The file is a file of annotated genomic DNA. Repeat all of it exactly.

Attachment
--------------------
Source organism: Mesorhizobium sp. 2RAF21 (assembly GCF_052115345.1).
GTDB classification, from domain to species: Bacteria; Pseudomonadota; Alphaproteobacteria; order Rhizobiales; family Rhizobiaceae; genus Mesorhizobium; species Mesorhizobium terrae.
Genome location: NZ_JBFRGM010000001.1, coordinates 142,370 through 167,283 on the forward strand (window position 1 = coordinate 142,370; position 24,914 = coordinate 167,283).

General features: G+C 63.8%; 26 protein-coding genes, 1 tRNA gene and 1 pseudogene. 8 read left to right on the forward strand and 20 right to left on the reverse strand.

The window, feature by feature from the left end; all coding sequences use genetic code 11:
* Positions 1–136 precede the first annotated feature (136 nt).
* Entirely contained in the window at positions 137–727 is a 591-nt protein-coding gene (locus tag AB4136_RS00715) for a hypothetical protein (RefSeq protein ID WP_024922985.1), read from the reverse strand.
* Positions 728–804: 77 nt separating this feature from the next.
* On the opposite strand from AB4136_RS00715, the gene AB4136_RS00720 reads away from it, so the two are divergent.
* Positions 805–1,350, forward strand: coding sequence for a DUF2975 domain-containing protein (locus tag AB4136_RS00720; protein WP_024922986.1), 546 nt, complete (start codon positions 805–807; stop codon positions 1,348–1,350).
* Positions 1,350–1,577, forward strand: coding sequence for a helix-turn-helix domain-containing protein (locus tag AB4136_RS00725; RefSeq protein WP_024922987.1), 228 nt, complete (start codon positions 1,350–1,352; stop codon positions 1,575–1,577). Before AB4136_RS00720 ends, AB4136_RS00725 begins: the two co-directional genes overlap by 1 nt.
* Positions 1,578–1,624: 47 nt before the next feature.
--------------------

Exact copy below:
Source organism: Mesorhizobium sp. 2RAF21 (assembly GCF_052115345.1).
GTDB classification, from domain to species: Bacteria; Pseudomonadota; Alphaproteobacteria; order Rhizobiales; family Rhizobiaceae; genus Mesorhizobium; species Mesorhizobium terrae.
Genome location: NZ_JBFRGM010000001.1, coordinates 142,370 through 167,283 on the forward strand (window position 1 = coordinate 142,370; position 24,914 = coordinate 167,283).

General features: G+C 63.8%; 26 protein-coding genes, 1 tRNA gene and 1 pseudogene. 8 read left to right on the forward strand and 20 right to left on the reverse strand.

The window, feature by feature from the left end; all coding sequences use genetic code 11:
* Positions 1–136 precede the first annotated feature (136 nt).
* Entirely contained in the window at positions 137–727 is a 591-nt protein-coding gene (locus tag AB4136_RS00715) for a hypothetical protein (RefSeq protein ID WP_024922985.1), read from the reverse strand.
* Positions 728–804: 77 nt separating this feature from the next.
* On the opposite strand from AB4136_RS00715, the gene AB4136_RS00720 reads away from it, so the two are divergent.
* Positions 805–1,350, forward strand: coding sequence for a DUF2975 domain-containing protein (locus tag AB4136_RS00720; protein WP_024922986.1), 546 nt, complete (start codon positions 805–807; stop codon positions 1,348–1,350).
* Positions 1,350–1,577, forward strand: coding sequence for a helix-turn-helix domain-containing protein (locus tag AB4136_RS00725; RefSeq protein WP_024922987.1), 228 nt, complete (start codon positions 1,350–1,352; stop codon positions 1,575–1,577). Before AB4136_RS00720 ends, AB4136_RS00725 begins: the two co-directional genes overlap by 1 nt.
* Positions 1,578–1,624: 47 nt before the next feature.